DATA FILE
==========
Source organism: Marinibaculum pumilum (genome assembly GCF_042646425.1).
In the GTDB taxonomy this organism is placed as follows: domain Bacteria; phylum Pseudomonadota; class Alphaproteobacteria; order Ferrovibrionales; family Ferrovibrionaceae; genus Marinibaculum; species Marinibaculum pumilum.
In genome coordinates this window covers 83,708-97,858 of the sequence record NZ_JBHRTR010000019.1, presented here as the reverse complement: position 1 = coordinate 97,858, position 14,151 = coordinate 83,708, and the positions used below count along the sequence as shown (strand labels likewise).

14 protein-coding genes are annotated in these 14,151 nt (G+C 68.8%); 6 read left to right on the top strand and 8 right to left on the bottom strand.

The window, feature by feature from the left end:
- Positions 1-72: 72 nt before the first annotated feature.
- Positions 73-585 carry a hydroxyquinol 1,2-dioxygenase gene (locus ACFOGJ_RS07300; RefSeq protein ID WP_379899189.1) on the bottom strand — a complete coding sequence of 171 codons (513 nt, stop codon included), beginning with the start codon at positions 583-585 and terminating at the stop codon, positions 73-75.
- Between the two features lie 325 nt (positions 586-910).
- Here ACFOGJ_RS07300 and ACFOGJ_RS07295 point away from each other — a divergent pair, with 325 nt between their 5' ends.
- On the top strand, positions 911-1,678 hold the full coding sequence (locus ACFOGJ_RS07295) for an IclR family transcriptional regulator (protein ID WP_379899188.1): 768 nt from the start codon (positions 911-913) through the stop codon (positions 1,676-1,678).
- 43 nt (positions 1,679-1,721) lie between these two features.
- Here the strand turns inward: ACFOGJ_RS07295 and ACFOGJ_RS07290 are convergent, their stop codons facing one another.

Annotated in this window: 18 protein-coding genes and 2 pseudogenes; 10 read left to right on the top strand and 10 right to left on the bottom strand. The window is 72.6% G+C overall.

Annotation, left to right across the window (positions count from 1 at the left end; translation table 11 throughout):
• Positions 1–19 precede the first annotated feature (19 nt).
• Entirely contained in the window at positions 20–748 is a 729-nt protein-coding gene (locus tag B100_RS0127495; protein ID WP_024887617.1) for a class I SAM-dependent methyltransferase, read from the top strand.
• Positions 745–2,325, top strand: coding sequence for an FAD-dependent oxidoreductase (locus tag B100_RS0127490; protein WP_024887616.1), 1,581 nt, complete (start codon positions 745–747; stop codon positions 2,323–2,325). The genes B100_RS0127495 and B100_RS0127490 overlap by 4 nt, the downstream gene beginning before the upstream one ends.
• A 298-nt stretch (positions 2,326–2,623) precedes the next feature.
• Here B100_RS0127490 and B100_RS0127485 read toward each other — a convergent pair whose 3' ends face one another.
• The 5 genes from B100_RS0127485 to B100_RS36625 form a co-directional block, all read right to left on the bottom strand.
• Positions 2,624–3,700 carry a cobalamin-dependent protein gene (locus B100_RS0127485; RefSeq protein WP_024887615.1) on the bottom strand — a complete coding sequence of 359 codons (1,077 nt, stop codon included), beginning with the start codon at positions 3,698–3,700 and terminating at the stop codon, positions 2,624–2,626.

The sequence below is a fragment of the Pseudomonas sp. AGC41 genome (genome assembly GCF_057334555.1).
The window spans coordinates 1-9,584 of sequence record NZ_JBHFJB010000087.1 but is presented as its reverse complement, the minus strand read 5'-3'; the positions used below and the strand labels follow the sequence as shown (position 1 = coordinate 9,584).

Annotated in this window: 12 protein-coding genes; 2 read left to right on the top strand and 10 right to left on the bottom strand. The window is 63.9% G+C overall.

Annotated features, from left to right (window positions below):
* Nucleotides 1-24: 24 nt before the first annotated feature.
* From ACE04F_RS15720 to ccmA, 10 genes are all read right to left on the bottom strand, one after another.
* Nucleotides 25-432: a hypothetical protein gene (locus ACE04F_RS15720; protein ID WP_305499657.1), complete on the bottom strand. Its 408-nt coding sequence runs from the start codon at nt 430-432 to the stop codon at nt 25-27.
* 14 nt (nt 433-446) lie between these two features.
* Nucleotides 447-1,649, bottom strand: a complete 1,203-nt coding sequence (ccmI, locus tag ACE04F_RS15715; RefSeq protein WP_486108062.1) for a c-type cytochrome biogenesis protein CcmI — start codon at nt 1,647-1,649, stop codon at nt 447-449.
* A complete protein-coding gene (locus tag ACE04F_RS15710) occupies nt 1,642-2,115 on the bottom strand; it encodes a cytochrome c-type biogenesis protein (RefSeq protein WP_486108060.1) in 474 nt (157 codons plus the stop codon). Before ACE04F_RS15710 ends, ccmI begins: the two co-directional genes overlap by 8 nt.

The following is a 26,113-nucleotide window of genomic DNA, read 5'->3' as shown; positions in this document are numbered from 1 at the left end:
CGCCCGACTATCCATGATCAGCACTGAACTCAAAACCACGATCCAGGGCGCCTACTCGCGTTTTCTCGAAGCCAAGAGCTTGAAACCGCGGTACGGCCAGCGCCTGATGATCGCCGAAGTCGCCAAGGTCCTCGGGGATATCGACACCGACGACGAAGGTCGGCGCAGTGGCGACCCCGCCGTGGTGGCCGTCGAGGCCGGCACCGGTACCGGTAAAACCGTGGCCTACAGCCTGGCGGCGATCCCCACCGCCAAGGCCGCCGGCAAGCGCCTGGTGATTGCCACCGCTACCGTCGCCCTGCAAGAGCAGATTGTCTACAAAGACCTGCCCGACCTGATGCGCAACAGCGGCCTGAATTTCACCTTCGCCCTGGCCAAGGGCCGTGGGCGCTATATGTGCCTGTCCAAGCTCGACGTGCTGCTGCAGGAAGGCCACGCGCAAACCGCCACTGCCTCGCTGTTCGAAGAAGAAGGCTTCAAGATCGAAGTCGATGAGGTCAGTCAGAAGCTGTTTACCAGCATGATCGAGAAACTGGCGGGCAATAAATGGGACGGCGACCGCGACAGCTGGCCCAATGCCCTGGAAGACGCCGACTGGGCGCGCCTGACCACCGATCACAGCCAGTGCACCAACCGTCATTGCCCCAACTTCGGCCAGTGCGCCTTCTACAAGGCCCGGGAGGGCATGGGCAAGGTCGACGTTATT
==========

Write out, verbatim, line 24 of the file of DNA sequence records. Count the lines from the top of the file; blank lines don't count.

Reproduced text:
Annotated in this window: 12 protein-coding genes; 2 read left to right on the top strand and 10 right to left on the bottom strand. The window is 63.9% G+C overall.